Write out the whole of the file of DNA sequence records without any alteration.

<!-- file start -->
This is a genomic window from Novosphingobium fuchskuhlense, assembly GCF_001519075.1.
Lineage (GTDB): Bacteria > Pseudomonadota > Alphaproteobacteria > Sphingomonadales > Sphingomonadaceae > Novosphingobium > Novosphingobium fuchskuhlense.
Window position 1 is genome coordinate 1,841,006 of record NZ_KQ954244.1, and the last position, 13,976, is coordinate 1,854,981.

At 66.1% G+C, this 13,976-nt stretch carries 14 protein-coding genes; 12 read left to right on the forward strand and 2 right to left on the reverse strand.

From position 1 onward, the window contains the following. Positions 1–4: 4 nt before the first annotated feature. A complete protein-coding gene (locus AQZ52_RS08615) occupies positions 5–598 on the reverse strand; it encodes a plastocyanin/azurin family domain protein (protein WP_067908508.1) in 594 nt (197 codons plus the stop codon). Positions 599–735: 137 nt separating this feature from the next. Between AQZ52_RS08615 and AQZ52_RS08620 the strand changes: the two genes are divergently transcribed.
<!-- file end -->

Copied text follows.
This is a genomic window from Novosphingobium fuchskuhlense, assembly GCF_001519075.1.
Lineage (GTDB): Bacteria > Pseudomonadota > Alphaproteobacteria > Sphingomonadales > Sphingomonadaceae > Novosphingobium > Novosphingobium fuchskuhlense.
Window position 1 is genome coordinate 1,841,006 of record NZ_KQ954244.1, and the last position, 13,976, is coordinate 1,854,981.

At 66.1% G+C, this 13,976-nt stretch carries 14 protein-coding genes; 12 read left to right on the forward strand and 2 right to left on the reverse strand.

From position 1 onward, the window contains the following. Positions 1–4: 4 nt before the first annotated feature. A complete protein-coding gene (locus AQZ52_RS08615) occupies positions 5–598 on the reverse strand; it encodes a plastocyanin/azurin family domain protein (protein WP_067908508.1) in 594 nt (197 codons plus the stop codon). Positions 599–735: 137 nt separating this feature from the next. Between AQZ52_RS08615 and AQZ52_RS08620 the strand changes: the two genes are divergently transcribed.